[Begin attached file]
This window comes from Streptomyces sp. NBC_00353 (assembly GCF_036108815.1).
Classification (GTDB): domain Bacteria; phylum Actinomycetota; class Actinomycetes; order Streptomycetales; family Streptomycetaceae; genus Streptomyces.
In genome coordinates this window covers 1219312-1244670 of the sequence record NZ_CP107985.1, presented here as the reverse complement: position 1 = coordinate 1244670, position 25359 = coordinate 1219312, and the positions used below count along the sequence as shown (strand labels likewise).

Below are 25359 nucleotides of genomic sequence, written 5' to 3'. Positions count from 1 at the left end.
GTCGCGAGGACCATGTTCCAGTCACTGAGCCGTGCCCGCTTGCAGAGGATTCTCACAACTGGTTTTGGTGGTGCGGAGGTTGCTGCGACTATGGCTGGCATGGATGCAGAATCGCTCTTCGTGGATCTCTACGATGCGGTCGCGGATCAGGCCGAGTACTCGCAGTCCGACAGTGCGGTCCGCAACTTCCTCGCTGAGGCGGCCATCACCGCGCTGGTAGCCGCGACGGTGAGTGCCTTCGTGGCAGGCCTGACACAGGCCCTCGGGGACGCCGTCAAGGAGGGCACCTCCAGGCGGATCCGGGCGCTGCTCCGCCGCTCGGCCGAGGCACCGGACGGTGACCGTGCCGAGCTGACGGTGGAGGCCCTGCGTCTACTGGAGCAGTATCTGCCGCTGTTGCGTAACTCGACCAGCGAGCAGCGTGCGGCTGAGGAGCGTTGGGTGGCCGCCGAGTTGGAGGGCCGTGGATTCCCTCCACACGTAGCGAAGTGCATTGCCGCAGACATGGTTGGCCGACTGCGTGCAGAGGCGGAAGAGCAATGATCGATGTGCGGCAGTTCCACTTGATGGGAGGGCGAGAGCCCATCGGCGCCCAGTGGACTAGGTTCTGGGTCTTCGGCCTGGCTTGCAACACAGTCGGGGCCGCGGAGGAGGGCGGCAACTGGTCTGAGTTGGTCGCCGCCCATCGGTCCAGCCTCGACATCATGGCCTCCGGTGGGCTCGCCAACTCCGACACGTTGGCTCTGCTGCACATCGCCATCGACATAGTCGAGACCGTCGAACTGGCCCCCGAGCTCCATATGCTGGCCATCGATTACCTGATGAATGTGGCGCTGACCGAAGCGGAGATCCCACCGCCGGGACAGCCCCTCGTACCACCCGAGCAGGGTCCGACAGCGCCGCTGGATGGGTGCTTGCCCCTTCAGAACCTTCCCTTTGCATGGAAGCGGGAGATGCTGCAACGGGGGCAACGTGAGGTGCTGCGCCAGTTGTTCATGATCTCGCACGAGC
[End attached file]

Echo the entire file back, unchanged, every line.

This window comes from Streptomyces sp. NBC_00353 (assembly GCF_036108815.1).
Classification (GTDB): domain Bacteria; phylum Actinomycetota; class Actinomycetes; order Streptomycetales; family Streptomycetaceae; genus Streptomyces.
In genome coordinates this window covers 1219312-1244670 of the sequence record NZ_CP107985.1, presented here as the reverse complement: position 1 = coordinate 1244670, position 25359 = coordinate 1219312, and the positions used below count along the sequence as shown (strand labels likewise).

Below are 25359 nucleotides of genomic sequence, written 5' to 3'. Positions count from 1 at the left end.
GTCGCGAGGACCATGTTCCAGTCACTGAGCCGTGCCCGCTTGCAGAGGATTCTCACAACTGGTTTTGGTGGTGCGGAGGTTGCTGCGACTATGGCTGGCATGGATGCAGAATCGCTCTTCGTGGATCTCTACGATGCGGTCGCGGATCAGGCCGAGTACTCGCAGTCCGACAGTGCGGTCCGCAACTTCCTCGCTGAGGCGGCCATCACCGCGCTGGTAGCCGCGACGGTGAGTGCCTTCGTGGCAGGCCTGACACAGGCCCTCGGGGACGCCGTCAAGGAGGGCACCTCCAGGCGGATCCGGGCGCTGCTCCGCCGCTCGGCCGAGGCACCGGACGGTGACCGTGCCGAGCTGACGGTGGAGGCCCTGCGTCTACTGGAGCAGTATCTGCCGCTGTTGCGTAACTCGACCAGCGAGCAGCGTGCGGCTGAGGAGCGTTGGGTGGCCGCCGAGTTGGAGGGCCGTGGATTCCCTCCACACGTAGCGAAGTGCATTGCCGCAGACATGGTTGGCCGACTGCGTGCAGAGGCGGAAGAGCAATGATCGATGTGCGGCAGTTCCACTTGATGGGAGGGCGAGAGCCCATCGGCGCCCAGTGGACTAGGTTCTGGGTCTTCGGCCTGGCTTGCAACACAGTCGGGGCCGCGGAGGAGGGCGGCAACTGGTCTGAGTTGGTCGCCGCCCATCGGTCCAGCCTCGACATCATGGCCTCCGGTGGGCTCGCCAACTCCGACACGTTGGCTCTGCTGCACATCGCCATCGACATAGTCGAGACCGTCGAACTGGCCCCCGAGCTCCATATGCTGGCCATCGATTACCTGATGAATGTGGCGCTGACCGAAGCGGAGATCCCACCGCCGGGACAGCCCCTCGTACCACCCGAGCAGGGTCCGACAGCGCCGCTGGATGGGTGCTTGCCCCTTCAGAACCTTCCCTTTGCATGGAAGCGGGAGATGCTGCAACGGGGGCAACGTGAGGTGCTGCGCCAGTTGTTCATGATCTCGCACGAGC